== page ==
Excessive Trade Dress Infringements 

By: Dr. Iman Sjahputra SH, SpN, LL.H

Until today the common societies still confuse on the definition or term in IPR (Intellectual Property Rights). Even, the legal enforcers are still confused with the interpretation about the meaning of IPR. Consequently in the daily life the implementation of IPR matters are often being mixed between trademark, patent, industrial design, copyright, trade secret and integrated circuit design. As the result, many traders, producers and businessman become the victims of the confusing legal enforcement. For example is the word Mark. What is a Mark?

“A mark is the drawing, name, word, letters, numbers and the combination of colors, signs which has distinctive power to be used in the trading of goods or services”.

Legally a mark can be in the form of a drawing, for example, “M + device” from “Mc Donald’s” mark. Is a drawing is a mark or the company’s logo? The common societies who are legally blind might say that such thing is a company‘s logo. Differently, a legal enforcer might say that the drawing of “M + device” from “Mc Donald’s” mark can be regarded either as company’s logo or trademark.

As the consequence from this different opinion will be resulted in the different legal enforcement. For a logo, the law ordinarily applied is the Copyright law that is related to the art works, literatures or sciences on the copyright law. In case a logo being conflicted/questioned, then the question raise is whether or not such logo has the originalities value? It means whether or not such logo has the originality character? And it is not copying from the works of the former artists. If the answer is “yes” then a copyright can be given on such logo based on the Law No. 19 Year 2002 concerning Copyright.

Mark in the trading is a different thing whereas the similarity/equal element is very defining. The Law No 15 Year 2001 concerning Mark is very accommodating on the basic or entire similarity within a mark. When a cigarette bearing “Sampurna” mark is compared with “Sampuri” or “Sampura” for cigarette kind of goods then the existence of sound similarity is very important in determining whether both marks are similar or not.

The similarity of sound, word, drawing, design in a mark sometimes a bit difficult to be interpreted by the businessmen and law enforcers because of its subjective characters. “Tiga Sempurna” mark for a knife kind of goods might be determined as similar with “Sempurna” mark even though both bear different meaning. It is being more complicated for “Polo Twin” mark for bag kind of goods to be considered the same with “Grand Polo” mark by the Trademark Appeal Commission in its Decision No. 98/KBM/HKI dated January 22, 2008 under the reason that the essential element for both marks is its “POLO” word.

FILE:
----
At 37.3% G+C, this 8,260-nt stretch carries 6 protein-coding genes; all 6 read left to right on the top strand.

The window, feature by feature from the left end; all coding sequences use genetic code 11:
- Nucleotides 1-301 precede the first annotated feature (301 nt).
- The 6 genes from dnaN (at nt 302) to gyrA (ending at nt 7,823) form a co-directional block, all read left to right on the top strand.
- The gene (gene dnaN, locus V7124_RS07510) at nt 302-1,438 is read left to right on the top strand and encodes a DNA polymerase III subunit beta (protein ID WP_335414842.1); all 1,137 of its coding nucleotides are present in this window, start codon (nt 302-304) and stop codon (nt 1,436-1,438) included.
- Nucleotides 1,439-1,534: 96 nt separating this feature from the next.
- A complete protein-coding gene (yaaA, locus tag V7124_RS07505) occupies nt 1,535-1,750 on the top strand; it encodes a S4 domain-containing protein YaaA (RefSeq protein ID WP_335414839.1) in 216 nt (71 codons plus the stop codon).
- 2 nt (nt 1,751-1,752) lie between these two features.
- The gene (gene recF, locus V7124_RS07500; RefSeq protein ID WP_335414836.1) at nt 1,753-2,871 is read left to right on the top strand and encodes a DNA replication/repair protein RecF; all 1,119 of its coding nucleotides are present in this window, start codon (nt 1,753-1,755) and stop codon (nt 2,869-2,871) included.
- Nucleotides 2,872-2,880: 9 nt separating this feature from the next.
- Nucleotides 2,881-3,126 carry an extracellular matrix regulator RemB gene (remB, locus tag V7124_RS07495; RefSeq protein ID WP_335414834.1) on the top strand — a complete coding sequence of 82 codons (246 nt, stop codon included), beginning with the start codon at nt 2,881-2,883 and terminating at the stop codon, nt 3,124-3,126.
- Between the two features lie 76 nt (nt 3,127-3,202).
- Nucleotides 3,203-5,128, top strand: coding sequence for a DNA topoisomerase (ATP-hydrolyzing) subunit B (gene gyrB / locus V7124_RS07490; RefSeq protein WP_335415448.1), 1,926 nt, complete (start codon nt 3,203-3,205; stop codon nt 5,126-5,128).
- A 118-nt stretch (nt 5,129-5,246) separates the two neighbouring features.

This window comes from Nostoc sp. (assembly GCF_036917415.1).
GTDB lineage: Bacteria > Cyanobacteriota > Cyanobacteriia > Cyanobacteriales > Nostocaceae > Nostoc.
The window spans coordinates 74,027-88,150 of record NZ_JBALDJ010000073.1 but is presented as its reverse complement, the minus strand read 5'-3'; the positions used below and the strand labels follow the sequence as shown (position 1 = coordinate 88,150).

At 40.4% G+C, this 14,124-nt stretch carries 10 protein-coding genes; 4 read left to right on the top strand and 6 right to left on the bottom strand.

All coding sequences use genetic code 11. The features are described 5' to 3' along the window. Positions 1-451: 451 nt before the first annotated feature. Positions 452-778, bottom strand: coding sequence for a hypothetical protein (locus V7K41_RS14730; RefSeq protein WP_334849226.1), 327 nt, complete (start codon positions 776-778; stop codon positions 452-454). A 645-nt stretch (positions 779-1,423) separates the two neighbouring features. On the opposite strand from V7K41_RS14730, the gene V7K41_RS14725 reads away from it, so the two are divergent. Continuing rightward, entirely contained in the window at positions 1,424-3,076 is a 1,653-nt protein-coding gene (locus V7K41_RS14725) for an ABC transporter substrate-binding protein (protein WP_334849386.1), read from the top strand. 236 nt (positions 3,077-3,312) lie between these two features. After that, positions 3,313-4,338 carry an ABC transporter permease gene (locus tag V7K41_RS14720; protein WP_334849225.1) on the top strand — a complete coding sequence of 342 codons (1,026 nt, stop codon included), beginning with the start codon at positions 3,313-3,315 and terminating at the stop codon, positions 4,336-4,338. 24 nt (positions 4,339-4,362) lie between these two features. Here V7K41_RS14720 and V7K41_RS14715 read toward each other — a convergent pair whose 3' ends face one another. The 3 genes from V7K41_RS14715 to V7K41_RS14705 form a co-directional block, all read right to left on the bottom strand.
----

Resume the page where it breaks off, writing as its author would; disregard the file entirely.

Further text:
On the contrary it is often for the legal enforcers to opine that a drawing, design or packaging on a product which is intentionally made similar with the existing circulated product but made under different mark will be regarded as not the same and have distinctive power. For example is “Rose” mark for biscuit, tart, roll cake where there might be a naughty cakes businessman will copy the design from the owner of “Rose” mark in his packaging but bearing a different mark, for example, “Melati”. Is the naughty owner of “Melati” mark can be regarded as to infringe the trademark right of “Rose” mark? By the plain view, both marks are different whereas the first one is “Rose” mark and the other is “Melati” mark. But, if we compare the packaging design (trade dress) of both marks is the same or similar, so it will confuse the communities in choosing/purchasing both products.

This matter actually up until now is still a problem. Law still has its weakness since Trademark Law never regulates trade dress matters; whole design of a product in which consist of mark, packaging view, design, and drawing or in other word is the out dress of a product. It is clear that the law does not or yet to cover the packaging of a product as a mark, so the businessman who is harmed cannot take any legal action against the naughty businessman who is infringing the packaging even although the marks are not the same.

Beside that, although there is a regulation for illegal action as regulated in the Article 1365 Civil Code, aside from the Criminal Code for the unfair competition, in practice the IPR breaches, such as trademark infringement, in reality still has no legal certainty. Therefore, the Law on Unfair Competition is urgently needed to be validated. So that the naughty businessman who is copying the design of mark of the other person can be caught by law. Hoping that our business world can be more developed, full of creativities and there is legal protection for the trademark holder.

*) Writer is an advocate domiciled in Jakarta who handles many Trademark, Patent and Copyright cases.